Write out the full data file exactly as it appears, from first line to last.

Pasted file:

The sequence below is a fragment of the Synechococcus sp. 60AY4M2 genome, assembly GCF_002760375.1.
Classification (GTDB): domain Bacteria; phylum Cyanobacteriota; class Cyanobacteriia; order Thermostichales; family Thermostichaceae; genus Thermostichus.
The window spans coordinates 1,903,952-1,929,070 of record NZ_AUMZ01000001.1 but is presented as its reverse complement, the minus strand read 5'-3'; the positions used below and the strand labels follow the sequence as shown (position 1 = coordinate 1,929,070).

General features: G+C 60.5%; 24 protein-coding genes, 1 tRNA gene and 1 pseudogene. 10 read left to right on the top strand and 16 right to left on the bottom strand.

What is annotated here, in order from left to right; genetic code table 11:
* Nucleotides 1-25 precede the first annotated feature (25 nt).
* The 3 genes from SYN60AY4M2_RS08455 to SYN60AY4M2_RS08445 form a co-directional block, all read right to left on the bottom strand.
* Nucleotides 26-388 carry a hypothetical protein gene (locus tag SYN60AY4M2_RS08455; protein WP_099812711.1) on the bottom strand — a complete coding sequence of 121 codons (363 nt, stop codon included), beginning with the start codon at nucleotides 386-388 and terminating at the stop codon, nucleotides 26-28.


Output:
The sequence below is a fragment of the Synechococcus sp. 60AY4M2 genome, assembly GCF_002760375.1.
Classification (GTDB): domain Bacteria; phylum Cyanobacteriota; class Cyanobacteriia; order Thermostichales; family Thermostichaceae; genus Thermostichus.
The window spans coordinates 1,903,952-1,929,070 of record NZ_AUMZ01000001.1 but is presented as its reverse complement, the minus strand read 5'-3'; the positions used below and the strand labels follow the sequence as shown (position 1 = coordinate 1,929,070).

General features: G+C 60.5%; 24 protein-coding genes, 1 tRNA gene and 1 pseudogene. 10 read left to right on the top strand and 16 right to left on the bottom strand.

What is annotated here, in order from left to right; genetic code table 11:
* Nucleotides 1-25 precede the first annotated feature (25 nt).
* The 3 genes from SYN60AY4M2_RS08455 to SYN60AY4M2_RS08445 form a co-directional block, all read right to left on the bottom strand.
* Nucleotides 26-388 carry a hypothetical protein gene (locus tag SYN60AY4M2_RS08455; protein WP_099812711.1) on the bottom strand — a complete coding sequence of 121 codons (363 nt, stop codon included), beginning with the start codon at nucleotides 386-388 and terminating at the stop codon, nucleotides 26-28.